- The "long tail" of trash: There are tens of millions of websites. Many of them are pure junk. Many of them buy fake traffic to appear successful. Many of them aren't even real but are software that mimics a website for the purpose of attracting ad dollars. But they all sell ad space very cheaply. Programmatic systems see low prices on these junk sites and fake sites and bid on the worthless ad space they are selling to meet CPM goals. A famous case history involves Chase bank. They were advertising on 400,000 sites every month. They reduced the number of monthly sites to 5,000 (a reduction of almost 99%) and saw no difference in performance. An astounding number of the sites they were buying from programmatically were worthless.
- We know adtech eats 60¢ of every programmatic ad dollar. This means when we buy programmatically we have 40¢ left for working media.
- If fraud takes another 20% of our 40¢, it means we have 32¢ left for working media.
- So, if directly-bought (contextual) advertising delivers 100% working media, and programmatically-bought (behavioral) advertising delivers 32% working media, behavioral advertising has to perform at about three times the level of contextual advertising to be a break-even proposition.** Put another way, the technology we are paying for only pays out if the resulting media buy is three times as effective.
Experts I have spoken to tell me that it is highly unlikely that behavioral ads can perform at three times the level of contextual ads. In fact, it is not unusual for them to perform at a lower level.
There are other reasons why programmatically-bought behavioral advertising is questionable:
Brand safety: When you buy directly you know where your ad is going to run. When you buy programmatically it can run almost anywhere.
Data abuse: When you buy directly you greatly reduce the need for the adtech industry to collect the massive amount of data that drives behavioral targeting and leads to data abuse and privacy abuse. Additionally, the data you use to target and track your most likely customers programmatically are fed into the adtech system and become easily available to your biggest competitors. It's called "data leakage."
Fraud abatement: When you buy directly you greatly reduce the potential for fraud. You usually pay directly to a publisher which means there is much less opportunity for fraudsters to insert themselves into the complexity of the process.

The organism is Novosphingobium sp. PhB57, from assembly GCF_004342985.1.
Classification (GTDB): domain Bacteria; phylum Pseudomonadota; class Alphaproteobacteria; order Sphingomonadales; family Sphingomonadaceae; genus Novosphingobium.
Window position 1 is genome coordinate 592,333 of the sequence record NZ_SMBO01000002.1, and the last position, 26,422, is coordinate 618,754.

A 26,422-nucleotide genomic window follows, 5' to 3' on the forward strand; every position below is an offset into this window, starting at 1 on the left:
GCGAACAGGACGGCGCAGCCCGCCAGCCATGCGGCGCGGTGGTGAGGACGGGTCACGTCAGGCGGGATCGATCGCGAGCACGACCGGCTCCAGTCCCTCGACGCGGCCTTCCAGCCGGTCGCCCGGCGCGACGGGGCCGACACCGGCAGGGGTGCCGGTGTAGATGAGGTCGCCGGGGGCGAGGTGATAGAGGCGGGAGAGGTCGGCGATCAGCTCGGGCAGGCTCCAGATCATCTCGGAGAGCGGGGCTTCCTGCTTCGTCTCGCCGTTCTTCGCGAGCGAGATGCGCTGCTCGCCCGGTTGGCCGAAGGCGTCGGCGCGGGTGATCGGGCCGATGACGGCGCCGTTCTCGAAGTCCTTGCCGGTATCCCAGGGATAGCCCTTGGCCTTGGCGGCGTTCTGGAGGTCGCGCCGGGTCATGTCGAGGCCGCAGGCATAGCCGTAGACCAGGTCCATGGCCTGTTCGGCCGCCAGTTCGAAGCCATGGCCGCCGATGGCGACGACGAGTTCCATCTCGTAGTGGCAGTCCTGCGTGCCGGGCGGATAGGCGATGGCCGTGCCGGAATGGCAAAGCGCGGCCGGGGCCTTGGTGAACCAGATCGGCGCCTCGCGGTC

Transparency: The complexity of the programmatic ad ecosystem makes the tracking of ad dollars grossly opaque. This has resulted in scandal after scandal and is now the central focus of an FBI investigation. Directly bought advertising is far more transparent. You know who and what you are paying for and you know what you’re getting.Behavioral targeting and its cousin, programmatic buying, are flawed concepts that have been sold to the marketing industry by people who have invested billions in systems designed to extract money from the ad buying industry. The more these people can complicate the system and insert themselves between the advertiser and the publisher, the more money they can extract.
Why is 80% of online advertising now bought programmatically? One very simple reason -- the "extractors" have convinced marketers that lower CPMs equal better value. As we said earlier, behavioral targeting often results in lower CPMs. But credible studies on this subject show that lower CPMs are not necessarily the result of more efficient buying. They are often the result of bottom-feeding -- more trash, more waste, more bots, more fraud and less value.
In traditional media -- where you know exactly what you're buying and the ecosystem isn’t drowning in trash and fraud -- using CPMs to evaluate efficiency is sensible. But online, where tens of millions of worthless and imaginary websites compete for your ad dollars by offering very low costs, using CPMs as a measure of efficiency is a mistake. Low CPMs are a truer indication of how much trash you're buying than how much efficiency you’re getting.
As regular readers know, I believe the adtech ecosystem -- and its evil spawn of tracking and surveillance -- are a dangerous and corrupting influence on advertising and on society. I hope this piece has demonstrated to the uninitiated that it is also bad business.
* There are hybrid ways to buy (e.g., programmatic direct) but we're trying to keep things simple here.
** In an effort to compare apple-to-apples and keep the math simple, I have given programmatic a working media number of 40% and direct buying 100%. In reality, direct buying doesn't produce 100% working media and programmatic buying doesn't produce 40% working media. The Association of National Advertisers says that programmatic buying only produces 25% working media I don’t know where that other 15% of “waste” for programmatic goes, so to be fair I’m going to assume that it is applicable to both programmatic and direct buying methods. In other words, direct buying probably results in something like 85% working media and programmatic something like 25% working media. But to keep the math simple I have given them both a 15% percent promotion to 100% and 40%.